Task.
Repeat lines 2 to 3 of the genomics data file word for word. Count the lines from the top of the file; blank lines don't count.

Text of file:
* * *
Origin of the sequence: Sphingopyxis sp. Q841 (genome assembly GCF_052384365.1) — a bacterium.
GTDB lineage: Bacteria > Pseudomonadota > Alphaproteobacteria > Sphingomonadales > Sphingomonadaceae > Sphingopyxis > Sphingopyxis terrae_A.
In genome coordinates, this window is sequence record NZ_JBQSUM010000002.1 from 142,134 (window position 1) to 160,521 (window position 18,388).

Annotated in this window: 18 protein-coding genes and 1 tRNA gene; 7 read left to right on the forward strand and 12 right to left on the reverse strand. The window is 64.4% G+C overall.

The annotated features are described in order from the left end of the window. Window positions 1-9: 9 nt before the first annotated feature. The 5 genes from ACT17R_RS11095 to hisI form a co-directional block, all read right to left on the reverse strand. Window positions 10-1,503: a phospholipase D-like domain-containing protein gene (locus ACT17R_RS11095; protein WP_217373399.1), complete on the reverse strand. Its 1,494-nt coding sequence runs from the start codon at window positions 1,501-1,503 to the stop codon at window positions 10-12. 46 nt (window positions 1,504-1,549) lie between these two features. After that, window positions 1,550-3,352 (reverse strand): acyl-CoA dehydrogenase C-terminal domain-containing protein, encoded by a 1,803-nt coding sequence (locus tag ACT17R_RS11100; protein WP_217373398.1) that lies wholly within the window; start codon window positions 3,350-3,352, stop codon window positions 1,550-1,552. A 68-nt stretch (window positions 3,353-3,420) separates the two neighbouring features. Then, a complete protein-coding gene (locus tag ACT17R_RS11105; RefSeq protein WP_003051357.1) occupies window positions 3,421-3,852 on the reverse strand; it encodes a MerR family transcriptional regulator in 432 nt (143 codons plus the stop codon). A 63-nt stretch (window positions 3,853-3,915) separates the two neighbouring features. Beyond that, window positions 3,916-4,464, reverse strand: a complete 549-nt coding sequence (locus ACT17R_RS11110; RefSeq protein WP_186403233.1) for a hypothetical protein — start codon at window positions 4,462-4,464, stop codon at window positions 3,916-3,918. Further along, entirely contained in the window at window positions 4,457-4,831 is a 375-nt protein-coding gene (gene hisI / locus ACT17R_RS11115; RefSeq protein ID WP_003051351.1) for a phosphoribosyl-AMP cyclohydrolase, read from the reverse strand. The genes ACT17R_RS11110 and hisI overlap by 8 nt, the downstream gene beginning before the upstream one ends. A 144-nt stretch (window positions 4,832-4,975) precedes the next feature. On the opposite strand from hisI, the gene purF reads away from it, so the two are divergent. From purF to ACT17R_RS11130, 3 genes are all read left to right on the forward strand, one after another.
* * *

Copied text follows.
GTDB lineage: Bacteria > Pseudomonadota > Alphaproteobacteria > Sphingomonadales > Sphingomonadaceae > Sphingopyxis > Sphingopyxis terrae_A.
In genome coordinates, this window is sequence record NZ_JBQSUM010000002.1 from 142,134 (window position 1) to 160,521 (window position 18,388).